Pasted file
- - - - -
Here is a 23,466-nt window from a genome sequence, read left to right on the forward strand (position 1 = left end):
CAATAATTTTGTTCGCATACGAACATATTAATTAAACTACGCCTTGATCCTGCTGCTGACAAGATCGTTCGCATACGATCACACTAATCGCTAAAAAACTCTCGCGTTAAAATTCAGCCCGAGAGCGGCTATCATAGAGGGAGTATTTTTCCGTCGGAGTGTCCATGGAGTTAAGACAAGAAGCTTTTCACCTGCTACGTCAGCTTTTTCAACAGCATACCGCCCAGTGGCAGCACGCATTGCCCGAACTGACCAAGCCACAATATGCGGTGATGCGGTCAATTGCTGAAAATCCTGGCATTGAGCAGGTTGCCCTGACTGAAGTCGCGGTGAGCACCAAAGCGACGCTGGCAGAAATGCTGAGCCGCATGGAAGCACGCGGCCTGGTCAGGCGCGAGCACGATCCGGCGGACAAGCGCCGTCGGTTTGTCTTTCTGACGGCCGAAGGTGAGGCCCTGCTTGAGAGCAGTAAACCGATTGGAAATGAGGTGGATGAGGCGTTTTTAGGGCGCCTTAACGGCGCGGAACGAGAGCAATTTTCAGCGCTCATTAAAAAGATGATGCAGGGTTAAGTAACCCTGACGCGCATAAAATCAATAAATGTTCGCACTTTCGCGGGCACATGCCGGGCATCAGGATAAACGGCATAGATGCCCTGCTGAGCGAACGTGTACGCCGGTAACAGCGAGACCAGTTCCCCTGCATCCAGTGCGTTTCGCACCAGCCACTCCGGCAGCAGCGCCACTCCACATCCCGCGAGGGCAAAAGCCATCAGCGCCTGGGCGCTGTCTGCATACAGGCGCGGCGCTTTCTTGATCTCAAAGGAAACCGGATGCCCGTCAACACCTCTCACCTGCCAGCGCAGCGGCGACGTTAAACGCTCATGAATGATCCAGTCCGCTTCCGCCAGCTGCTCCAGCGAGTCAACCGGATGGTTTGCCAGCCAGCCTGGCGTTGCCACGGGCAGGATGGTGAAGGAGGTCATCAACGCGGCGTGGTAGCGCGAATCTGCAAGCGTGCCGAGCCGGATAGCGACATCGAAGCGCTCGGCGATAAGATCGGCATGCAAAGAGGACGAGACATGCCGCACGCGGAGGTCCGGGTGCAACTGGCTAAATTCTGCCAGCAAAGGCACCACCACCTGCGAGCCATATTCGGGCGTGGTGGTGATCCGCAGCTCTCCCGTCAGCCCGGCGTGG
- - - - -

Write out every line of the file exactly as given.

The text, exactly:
Here is a 23,466-nt window from a genome sequence, read left to right on the forward strand (position 1 = left end):
CAATAATTTTGTTCGCATACGAACATATTAATTAAACTACGCCTTGATCCTGCTGCTGACAAGATCGTTCGCATACGATCACACTAATCGCTAAAAAACTCTCGCGTTAAAATTCAGCCCGAGAGCGGCTATCATAGAGGGAGTATTTTTCCGTCGGAGTGTCCATGGAGTTAAGACAAGAAGCTTTTCACCTGCTACGTCAGCTTTTTCAACAGCATACCGCCCAGTGGCAGCACGCATTGCCCGAACTGACCAAGCCACAATATGCGGTGATGCGGTCAATTGCTGAAAATCCTGGCATTGAGCAGGTTGCCCTGACTGAAGTCGCGGTGAGCACCAAAGCGACGCTGGCAGAAATGCTGAGCCGCATGGAAGCACGCGGCCTGGTCAGGCGCGAGCACGATCCGGCGGACAAGCGCCGTCGGTTTGTCTTTCTGACGGCCGAAGGTGAGGCCCTGCTTGAGAGCAGTAAACCGATTGGAAATGAGGTGGATGAGGCGTTTTTAGGGCGCCTTAACGGCGCGGAACGAGAGCAATTTTCAGCGCTCATTAAAAAGATGATGCAGGGTTAAGTAACCCTGACGCGCATAAAATCAATAAATGTTCGCACTTTCGCGGGCACATGCCGGGCATCAGGATAAACGGCATAGATGCCCTGCTGAGCGAACGTGTACGCCGGTAACAGCGAGACCAGTTCCCCTGCATCCAGTGCGTTTCGCACCAGCCACTCCGGCAGCAGCGCCACTCCACATCCCGCGAGGGCAAAAGCCATCAGCGCCTGGGCGCTGTCTGCATACAGGCGCGGCGCTTTCTTGATCTCAAAGGAAACCGGATGCCCGTCAACACCTCTCACCTGCCAGCGCAGCGGCGACGTTAAACGCTCATGAATGATCCAGTCCGCTTCCGCCAGCTGCTCCAGCGAGTCAACCGGATGGTTTGCCAGCCAGCCTGGCGTTGCCACGGGCAGGATGGTGAAGGAGGTCATCAACGCGGCGTGGTAGCGCGAATCTGCAAGCGTGCCGAGCCGGATAGCGACATCGAAGCGCTCGGCGATAAGATCGGCATGCAAAGAGGACGAGACATGCCGCACGCGGAGGTCCGGGTGCAACTGGCTAAATTCTGCCAGCAAAGGCACCACCACCTGCGAGCCATATTCGGGCGTGGTGGTGATCCGCAGCTCTCCCGTCAGCCCGGCGTGG